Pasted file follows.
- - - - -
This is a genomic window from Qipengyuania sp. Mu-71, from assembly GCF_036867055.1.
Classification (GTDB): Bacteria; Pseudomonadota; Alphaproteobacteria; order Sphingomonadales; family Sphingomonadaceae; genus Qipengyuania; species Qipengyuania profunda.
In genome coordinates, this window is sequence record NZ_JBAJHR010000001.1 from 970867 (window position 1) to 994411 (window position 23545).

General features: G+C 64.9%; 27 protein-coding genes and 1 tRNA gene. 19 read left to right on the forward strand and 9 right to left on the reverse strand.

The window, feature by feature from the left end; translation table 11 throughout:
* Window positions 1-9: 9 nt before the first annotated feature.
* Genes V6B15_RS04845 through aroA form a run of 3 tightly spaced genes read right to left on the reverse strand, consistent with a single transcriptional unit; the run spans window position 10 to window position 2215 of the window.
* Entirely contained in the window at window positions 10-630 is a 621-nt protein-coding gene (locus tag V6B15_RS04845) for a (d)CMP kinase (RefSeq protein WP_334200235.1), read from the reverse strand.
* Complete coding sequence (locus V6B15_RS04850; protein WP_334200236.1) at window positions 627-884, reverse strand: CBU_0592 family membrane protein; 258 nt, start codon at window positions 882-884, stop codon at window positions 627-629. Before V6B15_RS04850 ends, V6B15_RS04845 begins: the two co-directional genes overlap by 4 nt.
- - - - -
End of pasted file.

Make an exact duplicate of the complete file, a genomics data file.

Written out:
This is a genomic window from Qipengyuania sp. Mu-71, from assembly GCF_036867055.1.
Classification (GTDB): Bacteria; Pseudomonadota; Alphaproteobacteria; order Sphingomonadales; family Sphingomonadaceae; genus Qipengyuania; species Qipengyuania profunda.
In genome coordinates, this window is sequence record NZ_JBAJHR010000001.1 from 970867 (window position 1) to 994411 (window position 23545).

General features: G+C 64.9%; 27 protein-coding genes and 1 tRNA gene. 19 read left to right on the forward strand and 9 right to left on the reverse strand.

The window, feature by feature from the left end; translation table 11 throughout:
* Window positions 1-9: 9 nt before the first annotated feature.
* Genes V6B15_RS04845 through aroA form a run of 3 tightly spaced genes read right to left on the reverse strand, consistent with a single transcriptional unit; the run spans window position 10 to window position 2215 of the window.
* Entirely contained in the window at window positions 10-630 is a 621-nt protein-coding gene (locus tag V6B15_RS04845) for a (d)CMP kinase (RefSeq protein WP_334200235.1), read from the reverse strand.
* Complete coding sequence (locus V6B15_RS04850; protein WP_334200236.1) at window positions 627-884, reverse strand: CBU_0592 family membrane protein; 258 nt, start codon at window positions 882-884, stop codon at window positions 627-629. Before V6B15_RS04850 ends, V6B15_RS04845 begins: the two co-directional genes overlap by 4 nt.